Demonstration Environment Setup Share Point 2010

To show some of the code snippets in this chapter in action, we’ll start by setting up a demonstration environment and add some test data.

  1. Using a web browser, navigate to an appropriate root site within your SharePoint farm—for example, http://<Your Server Name>. From the Site Actions menu, choose New Site.
  2. In the Create dialog, select Team Site. Type the title for the new site, and the URL Name, Chapter.
  3. After the site has been created, click the Lists link and select the Announcements list.
  4. Add a few rows of sample data; we’ll use this for our demo code.

Host Silverlight in SharePoint

To demonstrate the Silverlight Client Object Model, we’ll create a basic application and host it in a page on our SharePoint test site. Take the following steps:

Host Silverlight in SharePoint

  1. Using Visual Studio, choose File | New Project.
  2. In the New Project dialog, select Empty SharePoint Project and name the new project, as shown:
  3. In the SharePoint Customization Wizard dialog, set the debugging site to the demo site that we created earlier. Select Deploy As A Farm Solution, and then click Finish.
  4. Choose File | Add | New Project.
  5. In the Add New Project dialog, select Silverlight in the Installed Templates list and Silverlight Application in the middle pane, and then type the project name, SilverlightCOMDemo, as shown:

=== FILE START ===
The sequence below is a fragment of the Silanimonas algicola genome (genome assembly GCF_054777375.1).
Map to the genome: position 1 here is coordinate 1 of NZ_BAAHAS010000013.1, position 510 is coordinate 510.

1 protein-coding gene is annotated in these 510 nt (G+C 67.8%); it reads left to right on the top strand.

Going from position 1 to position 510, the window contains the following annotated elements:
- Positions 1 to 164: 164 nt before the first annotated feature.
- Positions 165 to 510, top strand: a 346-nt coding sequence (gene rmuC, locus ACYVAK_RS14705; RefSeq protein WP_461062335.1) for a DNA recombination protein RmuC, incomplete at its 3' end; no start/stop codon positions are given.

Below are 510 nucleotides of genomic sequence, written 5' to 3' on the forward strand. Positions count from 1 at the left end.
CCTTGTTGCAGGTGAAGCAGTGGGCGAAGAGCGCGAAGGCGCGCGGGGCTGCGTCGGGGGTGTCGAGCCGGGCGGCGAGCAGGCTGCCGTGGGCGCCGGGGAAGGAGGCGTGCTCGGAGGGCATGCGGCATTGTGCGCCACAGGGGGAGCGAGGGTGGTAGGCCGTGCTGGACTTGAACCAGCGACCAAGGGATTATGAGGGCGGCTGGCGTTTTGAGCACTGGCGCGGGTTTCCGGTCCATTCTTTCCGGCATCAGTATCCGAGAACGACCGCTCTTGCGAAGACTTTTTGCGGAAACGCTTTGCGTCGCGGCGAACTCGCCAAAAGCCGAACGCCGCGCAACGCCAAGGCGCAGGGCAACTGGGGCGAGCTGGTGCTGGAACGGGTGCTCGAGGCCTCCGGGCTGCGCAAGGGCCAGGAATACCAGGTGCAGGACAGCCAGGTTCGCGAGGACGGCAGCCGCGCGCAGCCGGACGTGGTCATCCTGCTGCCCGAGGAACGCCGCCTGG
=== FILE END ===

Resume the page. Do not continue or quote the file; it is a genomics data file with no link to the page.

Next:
6. SilverlightCOMDemo

  7. In the New Silverlight Application dialog, uncheck the Host The Silverlight Application In A New Web Site checkbox, and then click OK.
  8. Choose Project | Add Reference.
  9. Select the Browse tab and navigate to%SPRoot%TemplateLayoutsClientBin and add references toMicrosoft.SharePoint.Client.Silverlight.dll and Microsoft.SharePoint.Client.Silverlight.runtime.dll. Be aware that the SPRoot environment variable isn’t resolved in the Add Reference dialog, so you’ll need to enter the complete path:
    C:Program Files Common Files Microsoft Shared Web ServerExtensions14Template Layouts Client Bin.

To ensure that our Silverlight project is automatically deployed as part of our SharePoint project, let’s create a new document library in SharePoint and add the compiled output of our Silverlight project to it as part of the build process:

  1. Right-click the Chapter4 project and select Add | New Item.
  2. Select List Instance from the list, and type the name SilverlightControls as shown:
  3. SilverlightCOMDemo

  4. Type the display name for the list as SilverlightControls and then, from the Which List Do You Want To Instantiate drop-down, select Document Library.
  5. Set the relative URL to SilverlightControls and click Finish.
  6. A new SilverlightControls folder will be added to the Chapter4 project. If it’s not already open, open the Elements.xml file from the SilverlightControls folder and add the following XML after the closing ListInstance tag:
  7. <Module Name="SilverlightControls" Url="SilverlightControls"><File Path="SilverlightControlsSilverlightCOMDemo.xap" Url="SilverlightCOMDemo.xap" Type="GhostableInLibrary" /><File Path="SilverlightControlsJScriptTest.js" Url="JScriptTest.js" Type="GhostableInLibrary" /></Module>

    Element files are covered in more detail in Chapter 19. These files are used by the deployment mechanism to determine configuration settings and files that should be deployed to SharePoint when the package is installed. The additional XML that we’ve added will load SilverlightCOMDemo.xap and JScriptTest.js into our SilverlightControls document library. Of course, before we can load these files into the library we need to create them.

  8. In the SilverlightControls folder, add a new JScript file named JScriptTest.js.
  9. Right-click the SilverlightCOMDemo project node and select Properties.